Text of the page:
01727 837760

Becoming a Limited Company – What you need to know

Whether you’re a new business or have already been operating as a sole trader or partnership for a while, there may come a time when you want to set up a limited company. There can be several motivators for this, but the primary one is the legal and financial protection that limited company status brings: it separates your business assets and liabilities from your personal ones so that you don’t, for example, put your home at risk if your business runs into difficulties. However, with the additional prestige and protection that a limited company provides come a number of additional responsibilities. Here’s what you need to know.

Getting started

Your business will need a unique name and a registered address in order to be registered with Companies House. You must also have at least one director and, if your company is limited by shares as most are, at least one shareholder, who may also be a director. You must also comply with HMRC’s requirements for a ‘statement of capital’ and memorandum and articles of association, documents which set out how the shares will be distributed and how the company will be run. You’ll then receive a ‘Certificate of Incorporation’ and you must register for Corporation Tax within three months.

Do we need a company secretary?

Since 2008 it is no longer mandatory to appoint a company secretary for a private limited company, though many businesses still choose to do so. The company secretary can also be a director, but they can’t be the company’s auditor or an undischarged bankrupt. They can even be someone external to the business, such as a company like BH Company Secretaries. Such firms are often appointed by company directors for their experience in running limited companies; they can provide support to the board and oversee compliance matters, though it should be noted that the directors retain overall legal responsibility.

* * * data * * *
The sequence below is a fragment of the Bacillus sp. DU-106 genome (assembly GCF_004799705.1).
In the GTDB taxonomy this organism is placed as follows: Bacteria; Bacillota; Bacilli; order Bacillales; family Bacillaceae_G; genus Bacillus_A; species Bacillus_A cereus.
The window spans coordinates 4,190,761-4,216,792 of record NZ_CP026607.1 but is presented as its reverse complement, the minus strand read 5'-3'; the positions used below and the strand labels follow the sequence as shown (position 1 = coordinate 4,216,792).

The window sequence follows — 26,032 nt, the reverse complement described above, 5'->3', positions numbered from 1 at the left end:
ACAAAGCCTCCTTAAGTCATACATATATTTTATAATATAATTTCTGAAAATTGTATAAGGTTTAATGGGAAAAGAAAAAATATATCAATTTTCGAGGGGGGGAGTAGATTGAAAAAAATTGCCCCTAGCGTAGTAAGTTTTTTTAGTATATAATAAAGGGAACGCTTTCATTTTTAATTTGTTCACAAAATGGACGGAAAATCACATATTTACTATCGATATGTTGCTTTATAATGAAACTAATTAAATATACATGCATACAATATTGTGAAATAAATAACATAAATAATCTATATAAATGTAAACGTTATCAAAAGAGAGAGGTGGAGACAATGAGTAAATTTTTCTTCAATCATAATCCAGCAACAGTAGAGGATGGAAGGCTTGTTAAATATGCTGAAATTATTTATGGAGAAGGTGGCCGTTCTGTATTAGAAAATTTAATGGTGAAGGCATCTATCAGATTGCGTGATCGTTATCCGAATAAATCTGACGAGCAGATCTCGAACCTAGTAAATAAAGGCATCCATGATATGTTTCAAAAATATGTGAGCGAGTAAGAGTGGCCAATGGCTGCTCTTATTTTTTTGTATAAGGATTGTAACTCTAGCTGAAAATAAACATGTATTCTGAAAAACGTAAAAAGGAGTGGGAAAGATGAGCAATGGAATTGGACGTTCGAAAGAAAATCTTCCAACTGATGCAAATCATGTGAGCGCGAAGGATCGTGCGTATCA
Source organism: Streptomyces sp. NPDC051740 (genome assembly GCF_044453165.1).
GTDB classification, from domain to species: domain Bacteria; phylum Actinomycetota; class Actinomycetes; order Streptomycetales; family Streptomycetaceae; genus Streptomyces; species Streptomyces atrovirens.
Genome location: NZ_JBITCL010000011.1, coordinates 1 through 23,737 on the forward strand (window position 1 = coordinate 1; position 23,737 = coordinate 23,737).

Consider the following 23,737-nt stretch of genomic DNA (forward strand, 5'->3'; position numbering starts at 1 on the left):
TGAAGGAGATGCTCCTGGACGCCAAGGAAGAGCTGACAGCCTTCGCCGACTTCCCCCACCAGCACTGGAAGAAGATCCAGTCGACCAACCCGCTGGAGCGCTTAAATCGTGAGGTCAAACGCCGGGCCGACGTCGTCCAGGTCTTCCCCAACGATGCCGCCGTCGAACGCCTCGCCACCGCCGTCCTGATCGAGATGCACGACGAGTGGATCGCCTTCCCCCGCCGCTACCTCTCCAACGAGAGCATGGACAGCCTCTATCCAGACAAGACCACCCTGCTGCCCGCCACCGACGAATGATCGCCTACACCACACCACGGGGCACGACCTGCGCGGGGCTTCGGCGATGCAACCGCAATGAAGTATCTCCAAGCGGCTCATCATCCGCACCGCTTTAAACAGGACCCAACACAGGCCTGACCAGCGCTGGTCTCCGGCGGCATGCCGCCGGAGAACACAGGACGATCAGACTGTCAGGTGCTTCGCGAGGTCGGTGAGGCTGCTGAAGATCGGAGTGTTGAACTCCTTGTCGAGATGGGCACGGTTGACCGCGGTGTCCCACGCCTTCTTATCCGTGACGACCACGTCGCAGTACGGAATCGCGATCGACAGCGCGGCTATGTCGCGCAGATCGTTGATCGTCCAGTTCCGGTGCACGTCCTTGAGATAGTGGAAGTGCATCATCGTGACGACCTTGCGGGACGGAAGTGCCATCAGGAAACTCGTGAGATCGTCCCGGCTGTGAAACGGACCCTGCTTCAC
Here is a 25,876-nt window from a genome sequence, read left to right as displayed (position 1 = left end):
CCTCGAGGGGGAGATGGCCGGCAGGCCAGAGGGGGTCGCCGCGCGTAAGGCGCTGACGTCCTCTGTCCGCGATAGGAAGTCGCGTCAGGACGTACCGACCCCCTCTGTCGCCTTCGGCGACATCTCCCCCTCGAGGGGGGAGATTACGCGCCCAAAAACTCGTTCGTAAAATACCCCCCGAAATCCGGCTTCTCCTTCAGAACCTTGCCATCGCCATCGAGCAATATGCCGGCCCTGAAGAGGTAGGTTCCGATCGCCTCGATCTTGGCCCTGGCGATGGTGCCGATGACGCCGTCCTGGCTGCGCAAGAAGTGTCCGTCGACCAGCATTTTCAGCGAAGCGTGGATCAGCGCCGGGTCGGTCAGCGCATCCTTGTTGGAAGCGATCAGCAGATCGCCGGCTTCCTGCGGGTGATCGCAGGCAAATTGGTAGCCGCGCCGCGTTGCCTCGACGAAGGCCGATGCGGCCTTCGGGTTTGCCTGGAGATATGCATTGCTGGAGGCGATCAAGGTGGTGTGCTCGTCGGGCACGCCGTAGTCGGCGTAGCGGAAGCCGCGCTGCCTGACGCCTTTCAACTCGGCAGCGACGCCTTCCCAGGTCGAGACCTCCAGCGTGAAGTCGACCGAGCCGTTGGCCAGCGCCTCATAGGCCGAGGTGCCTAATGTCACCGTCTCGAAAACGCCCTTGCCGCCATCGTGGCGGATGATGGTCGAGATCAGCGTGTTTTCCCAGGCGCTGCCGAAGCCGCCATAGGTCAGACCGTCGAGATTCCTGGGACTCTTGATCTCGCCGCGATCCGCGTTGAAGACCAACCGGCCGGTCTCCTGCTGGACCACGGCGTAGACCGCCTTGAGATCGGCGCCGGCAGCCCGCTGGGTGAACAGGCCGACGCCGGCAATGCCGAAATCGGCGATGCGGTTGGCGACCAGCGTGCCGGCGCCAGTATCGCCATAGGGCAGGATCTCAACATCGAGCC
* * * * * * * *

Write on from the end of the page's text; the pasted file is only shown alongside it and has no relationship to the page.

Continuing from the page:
Accounts

Limited companies are obliged to prepare annual accounts at the end of their financial year. These are known as ‘statutory accounts’. Copies must be sent to all shareholders, HMRC and Companies House. As the requirements for completing accounts are more stringent than those for sole traders and partnerships, it is often preferable to hire an accountant to do this for you. This way you can ensure that all of the necessary paperwork is completed correctly and in a timely manner. If you don’t keep proper accounting records you could face a substantial fine from HMRC and even risk being disqualified as a company director, so it can be well worth getting professional help. Your annual accounts are used to prepare your Company Tax Return which must also be competed annually. You may also need to register for VAT if your turnover is high enough, currently more than £81,000.

Don’t forget you can get free business advice from STANTA which will help you understand your options and obligations when setting up your limited company. Good luck with your venture!